1

I am looking up getReserves result of a pair contract.

It produces the following result:

Result {
  _reserve0: '3219645034999541693795',
  _reserve1: '86735629384854886759666',
  _blockTimestampLast: '1621295406'
}

This specific pair contract establishes CAKE/BUSD price, i.e. It tells us that 1 CAKE buys USD 26.94 (86735629384854886759666/3219645034999541693795=26.94).

As far as I understand, this is the spot price (current price in the marketplace), and it will not (cannot ?) change until the next block.

Assuming that I am right about everything else, what is _blockTimestampLast for?

5
  • 1
    The price can change. It changes every time a trade was made (even in one block)
    – jjj
    May 18 at 22:41
  • How does one calculate price change after a trade within a block?
    – Gajus
    May 18 at 22:42
  • 1
    The EVM works on transactions. It does not care about what block they are in (slightly simplified). The variables of all smart contracts that are involved are updated in the EVM (the pool, both erc20), when the transaction is executed. So the price is always calculated the same way, just by looking at the reserves. To be honest, I don't exactly know about pancakeswap, but about other pool based exchanges. On others the product of both reserves must stay constant when you exchange, this means that you don't exchange for that exact price, but that the price also depends on how much you exchange.
    – jjj
    May 18 at 22:56
  • 1
    Fixing the price within one block would also allow for massive manipulation of the price, because you can exchange until one reserve is nearly empty without any additional costs. In the next block the price would then be fixed at an absurd level that could be exploited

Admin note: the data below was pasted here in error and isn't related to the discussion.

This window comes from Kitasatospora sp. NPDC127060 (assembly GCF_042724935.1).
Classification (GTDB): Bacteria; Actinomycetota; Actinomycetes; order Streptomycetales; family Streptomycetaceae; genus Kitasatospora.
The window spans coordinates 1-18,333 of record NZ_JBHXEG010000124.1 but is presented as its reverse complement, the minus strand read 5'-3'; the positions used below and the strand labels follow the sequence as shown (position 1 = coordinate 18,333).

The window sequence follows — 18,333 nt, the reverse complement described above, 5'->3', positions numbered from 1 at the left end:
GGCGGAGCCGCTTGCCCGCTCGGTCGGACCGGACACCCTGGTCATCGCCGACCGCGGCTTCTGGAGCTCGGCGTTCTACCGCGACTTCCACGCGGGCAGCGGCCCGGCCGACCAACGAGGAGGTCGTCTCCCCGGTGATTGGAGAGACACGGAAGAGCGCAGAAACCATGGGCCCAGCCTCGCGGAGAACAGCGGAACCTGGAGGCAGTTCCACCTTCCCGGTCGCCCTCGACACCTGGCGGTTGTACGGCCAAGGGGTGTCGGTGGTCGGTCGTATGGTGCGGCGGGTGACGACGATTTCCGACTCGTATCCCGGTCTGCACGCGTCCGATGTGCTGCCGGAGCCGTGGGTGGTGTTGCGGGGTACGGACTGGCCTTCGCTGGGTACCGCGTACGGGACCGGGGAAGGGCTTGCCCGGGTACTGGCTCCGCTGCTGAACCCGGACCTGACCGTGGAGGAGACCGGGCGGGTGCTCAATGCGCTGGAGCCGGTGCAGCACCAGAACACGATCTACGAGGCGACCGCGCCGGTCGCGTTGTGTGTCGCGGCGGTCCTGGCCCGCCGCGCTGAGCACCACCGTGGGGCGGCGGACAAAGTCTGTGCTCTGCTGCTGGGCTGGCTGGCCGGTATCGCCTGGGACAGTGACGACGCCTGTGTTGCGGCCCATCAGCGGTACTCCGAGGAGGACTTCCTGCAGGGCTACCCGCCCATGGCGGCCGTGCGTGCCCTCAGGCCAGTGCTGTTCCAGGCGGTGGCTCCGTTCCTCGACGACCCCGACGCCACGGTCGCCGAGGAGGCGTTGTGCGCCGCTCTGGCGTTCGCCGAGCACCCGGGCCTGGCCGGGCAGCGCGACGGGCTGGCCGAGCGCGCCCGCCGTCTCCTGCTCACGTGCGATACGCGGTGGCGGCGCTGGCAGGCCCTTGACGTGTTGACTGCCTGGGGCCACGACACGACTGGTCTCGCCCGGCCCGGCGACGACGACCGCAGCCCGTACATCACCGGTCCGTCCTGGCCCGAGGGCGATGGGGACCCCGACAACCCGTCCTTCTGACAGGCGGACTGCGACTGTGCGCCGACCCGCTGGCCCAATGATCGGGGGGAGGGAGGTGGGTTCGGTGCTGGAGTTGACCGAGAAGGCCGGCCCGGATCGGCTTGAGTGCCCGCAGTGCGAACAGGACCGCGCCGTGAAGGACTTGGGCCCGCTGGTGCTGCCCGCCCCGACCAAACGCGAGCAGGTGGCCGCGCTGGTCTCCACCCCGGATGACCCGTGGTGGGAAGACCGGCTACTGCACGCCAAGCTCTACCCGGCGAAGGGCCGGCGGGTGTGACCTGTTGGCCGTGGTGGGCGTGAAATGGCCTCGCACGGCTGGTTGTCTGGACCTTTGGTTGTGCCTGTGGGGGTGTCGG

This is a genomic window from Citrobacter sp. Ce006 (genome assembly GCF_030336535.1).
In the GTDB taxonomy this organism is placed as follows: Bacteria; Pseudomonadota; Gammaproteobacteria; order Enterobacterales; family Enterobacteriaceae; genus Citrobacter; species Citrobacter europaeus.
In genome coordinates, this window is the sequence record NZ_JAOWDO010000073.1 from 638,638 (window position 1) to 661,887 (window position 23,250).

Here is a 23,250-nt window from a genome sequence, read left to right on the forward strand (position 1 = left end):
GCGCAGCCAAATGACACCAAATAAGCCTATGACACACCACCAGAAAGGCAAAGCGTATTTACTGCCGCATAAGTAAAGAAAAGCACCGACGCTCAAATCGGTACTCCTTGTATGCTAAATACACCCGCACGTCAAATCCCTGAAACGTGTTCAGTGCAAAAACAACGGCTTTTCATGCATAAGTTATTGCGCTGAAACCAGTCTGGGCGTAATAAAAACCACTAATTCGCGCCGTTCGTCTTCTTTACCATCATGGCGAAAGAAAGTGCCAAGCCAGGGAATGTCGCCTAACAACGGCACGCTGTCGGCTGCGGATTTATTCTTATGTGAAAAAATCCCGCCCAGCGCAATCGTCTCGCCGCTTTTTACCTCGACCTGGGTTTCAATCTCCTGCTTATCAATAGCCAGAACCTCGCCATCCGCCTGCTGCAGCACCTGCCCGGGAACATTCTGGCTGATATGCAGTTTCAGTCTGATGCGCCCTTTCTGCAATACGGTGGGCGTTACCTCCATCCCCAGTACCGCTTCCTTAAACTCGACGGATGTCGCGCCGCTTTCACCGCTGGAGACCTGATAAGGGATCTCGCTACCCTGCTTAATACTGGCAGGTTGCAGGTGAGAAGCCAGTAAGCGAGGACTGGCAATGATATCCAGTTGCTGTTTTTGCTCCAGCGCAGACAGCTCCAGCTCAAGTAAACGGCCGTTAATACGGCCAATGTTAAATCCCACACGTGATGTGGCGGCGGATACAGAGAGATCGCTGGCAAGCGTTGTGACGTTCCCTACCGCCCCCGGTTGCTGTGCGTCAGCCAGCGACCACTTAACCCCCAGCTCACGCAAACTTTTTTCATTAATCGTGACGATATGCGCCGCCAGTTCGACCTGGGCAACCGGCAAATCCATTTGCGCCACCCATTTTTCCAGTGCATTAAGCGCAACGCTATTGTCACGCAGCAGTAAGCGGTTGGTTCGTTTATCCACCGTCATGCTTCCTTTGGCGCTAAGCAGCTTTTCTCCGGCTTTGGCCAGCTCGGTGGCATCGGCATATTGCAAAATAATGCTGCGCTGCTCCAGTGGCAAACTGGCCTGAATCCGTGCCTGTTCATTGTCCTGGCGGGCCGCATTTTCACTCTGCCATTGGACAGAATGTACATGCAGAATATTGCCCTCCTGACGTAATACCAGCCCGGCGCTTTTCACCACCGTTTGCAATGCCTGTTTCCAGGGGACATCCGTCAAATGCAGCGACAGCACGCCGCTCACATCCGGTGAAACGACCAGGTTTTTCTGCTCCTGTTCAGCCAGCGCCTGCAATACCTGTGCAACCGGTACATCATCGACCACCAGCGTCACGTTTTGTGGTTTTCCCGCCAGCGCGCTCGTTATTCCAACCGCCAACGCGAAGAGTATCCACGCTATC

– jjj
    May 18 at 22:59
  • 1
    The price you see outside of the block chain is always the price at the end of one block (because those are the valid units). But inside the blockchain it changes for every transaction.
    – jjj
    May 18 at 23:04
0

This is a direct copy of the Uniswap code, so it's often easier to refer to their documentation.

So for getReserves():

Returns the reserves of token0 and token1 used to price trades and distribute liquidity. See Pricing. Also returns the block.timestamp (mod 2**32) of the last block during which an interaction occured for the pair

4
  • I clearly was sleep deprived yesterday, because even though I read that description several times, I didn't understand it.
    – Gajus
    May 18 at 14:17
  • So just to clarify, the spot price is deducted token0/token1 and block.timestamp does not play any role in this. It is only there to indicate when the last swap happened.
    – Gajus
    May 18 at 14:18
  • I guess I got confused because I was reading about merkle proofs and how we can use them to get historic data up to 256 blocks back, and I thought that this value somehow plays a role in that.
    – Gajus
    May 18 at 14:20
  • _blockTimestampLast is used to work out the time elapsed between updates of the cumulative prices (see line 373 in the contract) - basically to check that some time has actually elapsed. (I'm not sure why they've used block.timestamp instead of block.number.) May 18 at 14:25

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